Israel’s Water Authority admitted on Wednesday that the addition of desalinated water to the supply in parts of northern Israel is responsible for what consumers described as yellow and even red tap water.
Following consumer complaints about murky water, the authority explained that over the last few weeks it had augmented the natural water supply with desalinated water, due to the dry winter season.
When desalinated water, which has less minerals than natural water, comes into contact with old metal pipelines, which have been carrying “hard” water for years, it may dissolve the minerals and rust that coat the pipeline. The result is red or yellow water. The problem clears up over time, when the pipeline restabilizes and, according to the Water Authority, does not constitute a health hazard.
Consumers in the northern communities of Karmiel, Sha’ab, Shorashim and Yuvalim had been complaining that their water was running yellow and even red. The same problem was reported in other communities in the north but seems to have cleared up.
The authority suggests residents keep the tap running until the water runs clear. It may also reimburse those affected by the problem over an extended period of time and instructed local water companies to suspend billing affected residents.
Claiming their water is unusable, residents of Sha’ab, near Karmiel, last week demonstrated outside the Knesset. In response, Joint List Knesset member Dov Khenin tweeted, “Who of the ministers is prepared to drink yellow, stinking water? I brought Energy Minister Yuval Steinitz a bottle of tap-water from the village of Sha’ab whose residents protested today outside the Knesset about their water, which has been murky and undrinkable for a month and a half.”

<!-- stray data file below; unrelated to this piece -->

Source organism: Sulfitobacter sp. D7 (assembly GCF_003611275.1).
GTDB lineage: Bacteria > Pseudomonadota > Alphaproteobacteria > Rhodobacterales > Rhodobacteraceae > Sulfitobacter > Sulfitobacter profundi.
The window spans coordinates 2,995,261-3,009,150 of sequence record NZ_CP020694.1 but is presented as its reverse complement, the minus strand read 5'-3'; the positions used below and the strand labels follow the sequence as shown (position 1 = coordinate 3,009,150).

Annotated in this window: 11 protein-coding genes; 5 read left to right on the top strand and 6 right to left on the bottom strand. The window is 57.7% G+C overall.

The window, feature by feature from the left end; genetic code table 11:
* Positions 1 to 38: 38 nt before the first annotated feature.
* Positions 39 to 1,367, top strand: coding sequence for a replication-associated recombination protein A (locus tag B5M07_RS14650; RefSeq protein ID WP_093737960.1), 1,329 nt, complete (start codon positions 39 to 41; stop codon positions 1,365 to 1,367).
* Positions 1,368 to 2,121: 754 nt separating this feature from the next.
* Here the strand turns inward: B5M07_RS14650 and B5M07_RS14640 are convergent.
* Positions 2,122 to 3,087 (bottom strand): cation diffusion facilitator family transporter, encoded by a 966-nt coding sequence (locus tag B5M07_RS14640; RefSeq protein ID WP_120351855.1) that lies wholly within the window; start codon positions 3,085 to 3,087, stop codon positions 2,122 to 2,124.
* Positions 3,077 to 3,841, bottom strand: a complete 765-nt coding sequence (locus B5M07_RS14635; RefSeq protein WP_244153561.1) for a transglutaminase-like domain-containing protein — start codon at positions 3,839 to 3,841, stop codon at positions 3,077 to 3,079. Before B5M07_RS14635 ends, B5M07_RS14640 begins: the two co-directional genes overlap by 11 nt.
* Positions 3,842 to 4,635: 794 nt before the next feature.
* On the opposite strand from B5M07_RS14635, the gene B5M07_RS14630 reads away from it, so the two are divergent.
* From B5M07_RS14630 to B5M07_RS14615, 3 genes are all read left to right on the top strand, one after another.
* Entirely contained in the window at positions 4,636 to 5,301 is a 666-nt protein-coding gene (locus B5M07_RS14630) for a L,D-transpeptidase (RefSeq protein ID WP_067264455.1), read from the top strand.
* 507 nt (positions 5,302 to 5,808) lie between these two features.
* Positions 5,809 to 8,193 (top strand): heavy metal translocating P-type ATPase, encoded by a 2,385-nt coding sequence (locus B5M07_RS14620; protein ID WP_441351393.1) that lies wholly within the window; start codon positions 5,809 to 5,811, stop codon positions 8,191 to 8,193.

In recent years, augmenting the local supply with desalinated water has created similar problems in Eilat, Kfar Sava, Ramat Hasharon and Rishon Letzion. When the problem persisted over time, consumers were reimbursed for their water bills. Those who have suffered from the problem for a long time should ask their local water company to test whether the water is potable, said the authority.
The Health Ministry commented that it had instructed people to run their taps until the water runs clear and not to drink water that isn’t clear. Testing for metals in the water found normal levels, other than an unusual finding of lead in one case – a tap in the teachers’ room at a school in Sha’ab. It is now prohibited to use that tap for drinking or cooking, the ministry said. The ministry also ordered the local water companies to wash down the pipelines, map and sample them and, if necessary, replace some of them.
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